How does the Harris-Benedict equation relate to bulking up?
In 1918, two biochemists named J. Arthur Harris and Francis G. Benedict published a paper entitled, “A Biometric Study of Human Basal Metabolism“. It is archived on the web here.
Basal metabolic rate measures the number of calories burned daily as your body attends to its autonomic functions
In this paper, Harris and Benedict developed a formula that you can use to estimate your basal metabolic rate (BMR). BMR is a measure of the number of calories your body burns each day as it attends to its autonomic functions including circulation and breathing. It does not include the energy used to digest food. Basically, your BMR is the number of calories you would burn each day if you were in a coma and not digesting food.
As you begin to design a bulking diet, the major question you need to answer is how much food you should consume. Each day, in addition to your basal metabolic rate, you burn calories to fuel the process of digestion and to complete your daily activities including weight lifting.
The US government sponsors research that determines the calories used during various sports and activities. So we can estimate, with a fair degree of reliability, how many calories we burn as we lift weights and go about our daily lives. Here is a partial list of activities and their associated caloric costs.
As for digestion, scientists estimate that 10% of our total caloric maintenance level is used during digestion.
That leaves us with the basal metabolic rate. Unfortunately, it is difficult to estimate your BMR with any degree of reliability. Absent a whole-body calorimeter and a few days during which your BMR is measured, you can’t get an accurate number to use when you design your bulking diet.
This is where the Harris-Benedict equation comes in.
In their paper, Harris and Benedict show how to estimate the basal metabolic rate by plugging your height and weight into a simple equation. After calculating your estimated BMR, you multiply it by a factor that varies based on the amount of exercise or activity you engage in. This factor varies from a low of 1.2 to a high of 1.9 times your BMR, depending on how much exercise you get.
In this way, you can estimate how many daily calories you need to maintain your weight. When it comes time to bulk up, simply eat more calories than the Harris-Benedict formula calls for, and you should be good to go.
How do I apply the Harris-Benedict formula to my own personal circumstance?
By way of example, let’s assume you are a 155 pound man who stands 5 foot 10 inches in height at 25 years of age (70kg and 1.8m).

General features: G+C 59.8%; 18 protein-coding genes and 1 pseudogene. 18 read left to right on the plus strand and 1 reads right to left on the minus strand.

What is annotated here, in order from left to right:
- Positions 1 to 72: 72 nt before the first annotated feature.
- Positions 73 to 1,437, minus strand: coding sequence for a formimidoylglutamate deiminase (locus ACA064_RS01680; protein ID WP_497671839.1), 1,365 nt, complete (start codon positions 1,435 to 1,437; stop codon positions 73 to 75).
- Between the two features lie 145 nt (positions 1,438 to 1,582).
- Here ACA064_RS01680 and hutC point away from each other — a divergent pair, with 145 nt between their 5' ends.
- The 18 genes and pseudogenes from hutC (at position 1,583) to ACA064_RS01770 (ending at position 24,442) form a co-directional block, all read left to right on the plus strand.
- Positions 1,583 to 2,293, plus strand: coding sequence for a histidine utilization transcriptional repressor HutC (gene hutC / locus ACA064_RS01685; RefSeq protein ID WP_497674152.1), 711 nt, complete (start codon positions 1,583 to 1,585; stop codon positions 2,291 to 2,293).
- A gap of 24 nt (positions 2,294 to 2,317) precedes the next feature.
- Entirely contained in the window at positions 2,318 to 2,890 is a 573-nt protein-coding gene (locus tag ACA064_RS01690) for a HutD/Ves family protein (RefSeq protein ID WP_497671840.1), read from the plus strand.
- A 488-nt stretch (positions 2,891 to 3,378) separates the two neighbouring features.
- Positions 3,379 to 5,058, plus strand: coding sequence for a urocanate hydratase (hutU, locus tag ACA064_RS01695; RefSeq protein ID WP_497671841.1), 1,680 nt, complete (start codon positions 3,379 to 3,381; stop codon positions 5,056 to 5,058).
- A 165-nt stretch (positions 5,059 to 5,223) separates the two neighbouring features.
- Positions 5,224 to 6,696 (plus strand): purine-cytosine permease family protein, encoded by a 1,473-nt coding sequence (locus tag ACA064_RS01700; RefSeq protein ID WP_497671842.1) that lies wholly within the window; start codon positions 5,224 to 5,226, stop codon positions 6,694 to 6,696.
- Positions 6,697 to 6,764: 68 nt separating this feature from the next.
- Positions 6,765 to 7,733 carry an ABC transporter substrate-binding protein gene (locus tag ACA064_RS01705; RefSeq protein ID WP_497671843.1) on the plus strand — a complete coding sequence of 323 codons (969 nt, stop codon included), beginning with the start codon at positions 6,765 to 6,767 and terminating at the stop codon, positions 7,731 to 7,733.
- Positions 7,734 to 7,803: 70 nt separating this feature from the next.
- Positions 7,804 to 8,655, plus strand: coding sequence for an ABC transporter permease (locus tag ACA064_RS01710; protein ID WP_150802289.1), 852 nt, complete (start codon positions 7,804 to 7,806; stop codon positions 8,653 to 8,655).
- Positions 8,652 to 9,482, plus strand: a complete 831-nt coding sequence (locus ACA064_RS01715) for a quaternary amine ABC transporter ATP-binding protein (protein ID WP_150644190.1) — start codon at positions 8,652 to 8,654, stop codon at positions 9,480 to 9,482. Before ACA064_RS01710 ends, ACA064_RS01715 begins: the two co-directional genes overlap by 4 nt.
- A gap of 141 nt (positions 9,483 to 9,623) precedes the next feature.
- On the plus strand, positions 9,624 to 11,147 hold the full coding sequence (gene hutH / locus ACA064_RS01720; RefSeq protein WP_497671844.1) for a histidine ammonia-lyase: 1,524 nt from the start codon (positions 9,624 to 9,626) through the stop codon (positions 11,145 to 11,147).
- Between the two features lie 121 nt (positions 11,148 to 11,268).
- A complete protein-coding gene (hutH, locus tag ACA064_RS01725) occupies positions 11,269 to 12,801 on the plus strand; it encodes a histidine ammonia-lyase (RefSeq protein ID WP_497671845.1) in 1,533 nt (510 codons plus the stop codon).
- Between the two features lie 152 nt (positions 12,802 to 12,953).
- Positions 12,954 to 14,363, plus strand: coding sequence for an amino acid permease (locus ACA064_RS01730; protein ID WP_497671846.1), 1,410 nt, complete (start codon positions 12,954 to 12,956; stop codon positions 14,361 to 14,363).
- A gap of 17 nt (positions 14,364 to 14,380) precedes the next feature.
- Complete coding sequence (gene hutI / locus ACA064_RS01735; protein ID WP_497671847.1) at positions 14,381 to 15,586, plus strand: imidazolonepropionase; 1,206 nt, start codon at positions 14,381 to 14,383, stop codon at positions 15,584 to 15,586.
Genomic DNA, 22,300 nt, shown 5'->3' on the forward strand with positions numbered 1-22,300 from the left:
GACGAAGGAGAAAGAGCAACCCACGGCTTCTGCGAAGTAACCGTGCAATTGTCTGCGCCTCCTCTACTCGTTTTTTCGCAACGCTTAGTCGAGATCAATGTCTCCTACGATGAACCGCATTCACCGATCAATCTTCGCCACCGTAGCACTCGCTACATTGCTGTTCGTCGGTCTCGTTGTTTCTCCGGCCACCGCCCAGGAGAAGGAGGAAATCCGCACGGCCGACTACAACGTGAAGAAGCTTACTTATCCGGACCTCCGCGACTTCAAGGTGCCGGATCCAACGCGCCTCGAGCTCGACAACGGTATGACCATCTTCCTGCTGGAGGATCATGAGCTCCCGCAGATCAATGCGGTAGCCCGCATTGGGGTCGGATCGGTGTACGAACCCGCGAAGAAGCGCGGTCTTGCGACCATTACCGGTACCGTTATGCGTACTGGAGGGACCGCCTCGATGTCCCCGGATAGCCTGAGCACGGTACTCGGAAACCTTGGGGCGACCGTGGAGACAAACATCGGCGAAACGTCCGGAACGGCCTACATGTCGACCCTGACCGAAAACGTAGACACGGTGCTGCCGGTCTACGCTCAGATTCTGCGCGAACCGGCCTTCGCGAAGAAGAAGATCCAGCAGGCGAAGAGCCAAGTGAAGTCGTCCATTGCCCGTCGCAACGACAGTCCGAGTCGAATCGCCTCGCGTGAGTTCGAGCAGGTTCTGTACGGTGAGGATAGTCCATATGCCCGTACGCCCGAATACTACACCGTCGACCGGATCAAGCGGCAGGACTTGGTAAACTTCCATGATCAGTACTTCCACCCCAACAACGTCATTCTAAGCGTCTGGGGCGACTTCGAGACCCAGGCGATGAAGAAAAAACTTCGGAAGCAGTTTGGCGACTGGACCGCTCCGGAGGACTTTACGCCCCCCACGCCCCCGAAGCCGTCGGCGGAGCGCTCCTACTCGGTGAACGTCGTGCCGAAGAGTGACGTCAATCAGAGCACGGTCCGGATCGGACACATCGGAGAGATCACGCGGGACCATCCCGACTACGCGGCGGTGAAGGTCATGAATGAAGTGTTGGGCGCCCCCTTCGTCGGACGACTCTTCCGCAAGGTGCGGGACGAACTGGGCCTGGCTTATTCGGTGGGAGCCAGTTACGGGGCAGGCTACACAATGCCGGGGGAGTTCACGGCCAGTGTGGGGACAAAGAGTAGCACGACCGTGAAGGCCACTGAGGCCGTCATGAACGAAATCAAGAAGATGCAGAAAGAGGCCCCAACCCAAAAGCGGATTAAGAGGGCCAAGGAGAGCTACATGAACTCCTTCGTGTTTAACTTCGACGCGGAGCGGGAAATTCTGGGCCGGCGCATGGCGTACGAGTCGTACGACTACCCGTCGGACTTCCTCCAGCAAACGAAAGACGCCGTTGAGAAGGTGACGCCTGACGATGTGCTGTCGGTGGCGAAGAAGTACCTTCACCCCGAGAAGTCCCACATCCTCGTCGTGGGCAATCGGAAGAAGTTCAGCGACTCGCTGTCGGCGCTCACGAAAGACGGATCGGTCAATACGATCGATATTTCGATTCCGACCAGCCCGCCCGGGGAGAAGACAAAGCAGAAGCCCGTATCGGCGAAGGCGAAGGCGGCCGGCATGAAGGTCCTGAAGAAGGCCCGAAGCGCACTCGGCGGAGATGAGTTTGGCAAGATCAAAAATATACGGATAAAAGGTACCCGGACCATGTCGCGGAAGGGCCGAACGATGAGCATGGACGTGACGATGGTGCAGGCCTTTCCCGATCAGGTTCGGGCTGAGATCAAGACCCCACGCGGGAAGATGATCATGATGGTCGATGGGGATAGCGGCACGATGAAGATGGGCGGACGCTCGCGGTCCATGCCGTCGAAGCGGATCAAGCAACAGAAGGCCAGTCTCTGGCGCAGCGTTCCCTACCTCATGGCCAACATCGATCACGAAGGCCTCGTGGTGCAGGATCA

Here is the Harris-Benedict formula for calculating BMR:
(6.23 x weight in pounds) – (6.8 x age in years) + (12.7 x height in inches) = BMR
Plug in the numbers like this:
(6.23 x 155) – (6.8 x 25) + (12.7 x 70) = 965 – 170 + 889 = 1648 calories per day
Then, determine the amount of exercise you engage in. A typical skinny guy trying to bulk up on a 3-day per week bulking program would fall into the “moderate exercise” category.
Multiply your BMR by the factor of 1.55 from the chart below:
1648 x 1.55 = 2610 calories per day
|Amount of exercise||Daily Caloric Requirement|
|Sedentary||BMR x 1.2|
|Very Light Exercise||BMR x 1.375|
|Moderate Exercise||BMR x 1.55|
|Heavy Exercise Daily||BMR x 1.725|
|Extremely Heavy Exercise||BMR x 1.9|
So, according to the Harris-Benedict equation, our 25-year old, 5 foot 10 inch, 155-pounder needs 2610 calories every day simply to maintain his body weight while lifting weights three days a week.
To gain a pound per week, our lifter needs an extra 3500 calories per week (or 500 per day) above his maintenance level. Therefore, he needs:
2610 + 500 = 3110 calories per day
This is the estimated number of daily calories that our example subject should consume each day while on a lifting program; theoretically, he will gain a pound per week while consuming his 3110 calories per day and using a thrice-weekly weight lifting program consisting of heavy, compound lifts.
Once you estimate the number of calories you need while bulking up, try to shoot for that amount as you design your bulking diet. Coupled with accurate record keeping, this estimate will give you the information you need to adjust your diet up or down until you are consistently gaining a pound of body weight every week.
What does the Harris-Benedict formula mean for me?
How reliable is the Harris-Benedict formula? Obviously, no BMR equation can be one size fits all. Your maintenance level of calories will be different than that estimated by the Harris-Benedict formula if you are overweight, or if you are severely underweight. Additionally, if you are exceptionally short or tall for your weight, the formula will return incorrect results. Finally, if you are a woman, the constants in the formula are different (because of increased body fat).1
That is why it is so important to keep accurate records of your diet and exercise. Only with detailed data about your personal circumstance will you be able to achieve optimal results.
Equations like the one detailed in this article can give you a starting point for your bulking strategy, but ultimately it comes down to diligent record keeping and timely adjustments to your plan. Success or failure rests on your willingness to take the steps necessary to reach your goal.
1) For women, the Harris-Benedict forumla is: 655 + (4.35 x weight in pounds) + (4.7 x height in inches) – (4.7 x age in years)
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